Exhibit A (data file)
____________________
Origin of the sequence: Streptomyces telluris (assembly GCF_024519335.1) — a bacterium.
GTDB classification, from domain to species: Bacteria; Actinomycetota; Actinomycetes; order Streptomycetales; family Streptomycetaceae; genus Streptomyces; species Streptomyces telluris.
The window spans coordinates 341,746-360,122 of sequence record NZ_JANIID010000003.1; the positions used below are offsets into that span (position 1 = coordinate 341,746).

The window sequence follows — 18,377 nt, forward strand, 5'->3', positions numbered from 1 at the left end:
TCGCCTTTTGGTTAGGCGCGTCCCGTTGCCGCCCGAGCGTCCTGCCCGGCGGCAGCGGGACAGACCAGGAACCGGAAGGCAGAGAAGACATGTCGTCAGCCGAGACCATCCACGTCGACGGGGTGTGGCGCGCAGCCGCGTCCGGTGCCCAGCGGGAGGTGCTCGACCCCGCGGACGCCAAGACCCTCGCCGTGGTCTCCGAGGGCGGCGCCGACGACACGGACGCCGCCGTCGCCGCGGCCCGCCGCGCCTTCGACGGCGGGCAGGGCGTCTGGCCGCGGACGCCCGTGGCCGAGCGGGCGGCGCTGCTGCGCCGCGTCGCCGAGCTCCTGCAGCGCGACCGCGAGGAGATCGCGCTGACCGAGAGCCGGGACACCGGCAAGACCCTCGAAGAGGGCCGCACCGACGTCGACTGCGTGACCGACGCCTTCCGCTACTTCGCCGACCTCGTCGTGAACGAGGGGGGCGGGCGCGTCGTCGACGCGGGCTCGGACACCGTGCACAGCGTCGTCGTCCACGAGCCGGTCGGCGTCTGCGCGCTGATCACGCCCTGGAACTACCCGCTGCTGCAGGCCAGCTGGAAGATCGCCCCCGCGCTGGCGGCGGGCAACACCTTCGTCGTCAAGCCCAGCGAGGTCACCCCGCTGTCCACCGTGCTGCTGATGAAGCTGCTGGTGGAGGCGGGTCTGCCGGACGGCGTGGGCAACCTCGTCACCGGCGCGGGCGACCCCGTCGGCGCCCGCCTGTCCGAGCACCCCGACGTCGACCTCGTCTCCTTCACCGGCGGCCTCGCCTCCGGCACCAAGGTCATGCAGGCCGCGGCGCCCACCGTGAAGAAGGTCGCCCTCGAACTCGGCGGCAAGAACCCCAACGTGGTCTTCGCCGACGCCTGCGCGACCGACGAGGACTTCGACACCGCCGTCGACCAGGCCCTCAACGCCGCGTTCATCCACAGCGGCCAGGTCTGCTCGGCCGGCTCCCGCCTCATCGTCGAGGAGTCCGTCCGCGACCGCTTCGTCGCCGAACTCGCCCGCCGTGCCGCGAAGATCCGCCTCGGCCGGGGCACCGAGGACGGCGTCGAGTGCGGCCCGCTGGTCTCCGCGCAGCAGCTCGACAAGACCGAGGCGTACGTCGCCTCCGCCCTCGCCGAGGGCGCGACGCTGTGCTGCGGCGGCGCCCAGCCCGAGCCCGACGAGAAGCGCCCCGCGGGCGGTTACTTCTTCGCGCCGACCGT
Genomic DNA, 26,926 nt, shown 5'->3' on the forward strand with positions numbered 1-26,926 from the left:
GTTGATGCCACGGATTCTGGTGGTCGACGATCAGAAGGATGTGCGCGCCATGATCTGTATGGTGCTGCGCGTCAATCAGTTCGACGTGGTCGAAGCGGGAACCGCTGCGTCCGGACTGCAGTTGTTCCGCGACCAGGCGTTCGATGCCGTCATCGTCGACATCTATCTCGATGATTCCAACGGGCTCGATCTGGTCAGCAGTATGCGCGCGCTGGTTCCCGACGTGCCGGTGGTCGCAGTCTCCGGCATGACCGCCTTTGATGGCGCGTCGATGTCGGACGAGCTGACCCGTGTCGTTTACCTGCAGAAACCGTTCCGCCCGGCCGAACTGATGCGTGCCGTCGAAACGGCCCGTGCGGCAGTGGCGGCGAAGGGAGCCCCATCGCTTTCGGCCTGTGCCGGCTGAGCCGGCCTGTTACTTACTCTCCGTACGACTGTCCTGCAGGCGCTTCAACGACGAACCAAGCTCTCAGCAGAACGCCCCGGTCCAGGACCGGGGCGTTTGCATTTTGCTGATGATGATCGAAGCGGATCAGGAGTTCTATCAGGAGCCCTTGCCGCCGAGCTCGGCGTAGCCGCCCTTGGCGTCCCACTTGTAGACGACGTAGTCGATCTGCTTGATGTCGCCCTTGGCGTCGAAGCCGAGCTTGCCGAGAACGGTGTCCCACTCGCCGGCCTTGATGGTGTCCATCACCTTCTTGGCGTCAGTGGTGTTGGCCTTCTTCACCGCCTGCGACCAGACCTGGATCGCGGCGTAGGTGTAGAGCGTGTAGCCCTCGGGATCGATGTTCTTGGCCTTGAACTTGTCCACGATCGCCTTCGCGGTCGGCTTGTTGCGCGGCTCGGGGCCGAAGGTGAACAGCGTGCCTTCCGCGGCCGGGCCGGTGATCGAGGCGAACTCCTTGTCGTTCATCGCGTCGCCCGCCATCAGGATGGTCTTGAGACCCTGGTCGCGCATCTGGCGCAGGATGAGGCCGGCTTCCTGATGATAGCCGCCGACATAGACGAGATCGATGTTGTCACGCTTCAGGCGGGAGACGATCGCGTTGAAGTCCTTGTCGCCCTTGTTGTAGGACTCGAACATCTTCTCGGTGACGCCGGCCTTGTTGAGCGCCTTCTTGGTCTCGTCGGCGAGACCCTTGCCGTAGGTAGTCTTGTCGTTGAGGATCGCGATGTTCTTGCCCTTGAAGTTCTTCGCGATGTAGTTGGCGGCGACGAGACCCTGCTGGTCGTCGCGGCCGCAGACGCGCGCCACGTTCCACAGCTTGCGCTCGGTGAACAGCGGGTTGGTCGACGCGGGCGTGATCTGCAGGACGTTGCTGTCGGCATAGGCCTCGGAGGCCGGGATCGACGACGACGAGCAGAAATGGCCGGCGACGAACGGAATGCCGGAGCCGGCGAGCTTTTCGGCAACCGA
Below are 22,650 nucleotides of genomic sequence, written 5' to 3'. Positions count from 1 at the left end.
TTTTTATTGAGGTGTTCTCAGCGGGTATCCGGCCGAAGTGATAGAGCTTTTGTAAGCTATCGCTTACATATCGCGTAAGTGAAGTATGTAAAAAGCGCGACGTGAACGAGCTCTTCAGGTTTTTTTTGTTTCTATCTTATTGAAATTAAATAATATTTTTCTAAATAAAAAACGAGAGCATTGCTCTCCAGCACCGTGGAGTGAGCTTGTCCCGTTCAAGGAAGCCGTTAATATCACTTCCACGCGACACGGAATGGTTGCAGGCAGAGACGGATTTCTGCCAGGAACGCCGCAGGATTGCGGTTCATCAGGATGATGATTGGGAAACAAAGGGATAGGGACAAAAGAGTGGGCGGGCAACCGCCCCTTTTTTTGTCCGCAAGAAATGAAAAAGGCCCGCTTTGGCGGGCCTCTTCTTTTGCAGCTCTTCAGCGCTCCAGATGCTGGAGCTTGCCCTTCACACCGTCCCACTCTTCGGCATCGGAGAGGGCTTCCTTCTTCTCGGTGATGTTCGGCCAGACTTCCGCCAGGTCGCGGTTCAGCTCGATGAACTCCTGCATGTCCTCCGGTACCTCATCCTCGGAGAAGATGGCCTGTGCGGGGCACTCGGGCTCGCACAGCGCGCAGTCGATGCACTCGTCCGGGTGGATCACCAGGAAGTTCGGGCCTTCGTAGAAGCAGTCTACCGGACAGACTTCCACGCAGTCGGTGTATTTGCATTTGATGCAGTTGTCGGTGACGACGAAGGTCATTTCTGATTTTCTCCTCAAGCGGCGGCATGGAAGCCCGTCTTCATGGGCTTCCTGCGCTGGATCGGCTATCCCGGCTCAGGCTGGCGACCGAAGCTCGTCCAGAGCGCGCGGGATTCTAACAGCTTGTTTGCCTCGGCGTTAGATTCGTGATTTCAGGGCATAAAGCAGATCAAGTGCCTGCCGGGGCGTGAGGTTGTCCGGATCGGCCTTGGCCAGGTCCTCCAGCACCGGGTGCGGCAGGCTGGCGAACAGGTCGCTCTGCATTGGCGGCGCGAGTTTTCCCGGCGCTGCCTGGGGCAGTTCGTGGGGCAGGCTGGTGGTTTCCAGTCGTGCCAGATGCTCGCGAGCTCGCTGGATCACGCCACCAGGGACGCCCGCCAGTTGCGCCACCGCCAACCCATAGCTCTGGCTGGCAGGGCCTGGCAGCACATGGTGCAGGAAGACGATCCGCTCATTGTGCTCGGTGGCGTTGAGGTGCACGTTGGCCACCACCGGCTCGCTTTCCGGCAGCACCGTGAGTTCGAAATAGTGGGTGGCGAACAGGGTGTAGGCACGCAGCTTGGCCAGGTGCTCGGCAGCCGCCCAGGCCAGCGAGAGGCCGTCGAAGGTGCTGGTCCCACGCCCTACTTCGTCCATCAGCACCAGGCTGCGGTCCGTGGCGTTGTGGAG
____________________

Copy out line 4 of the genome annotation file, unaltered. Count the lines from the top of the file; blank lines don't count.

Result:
The window sequence follows — 18,377 nt, forward strand, 5'->3', positions numbered from 1 at the left end: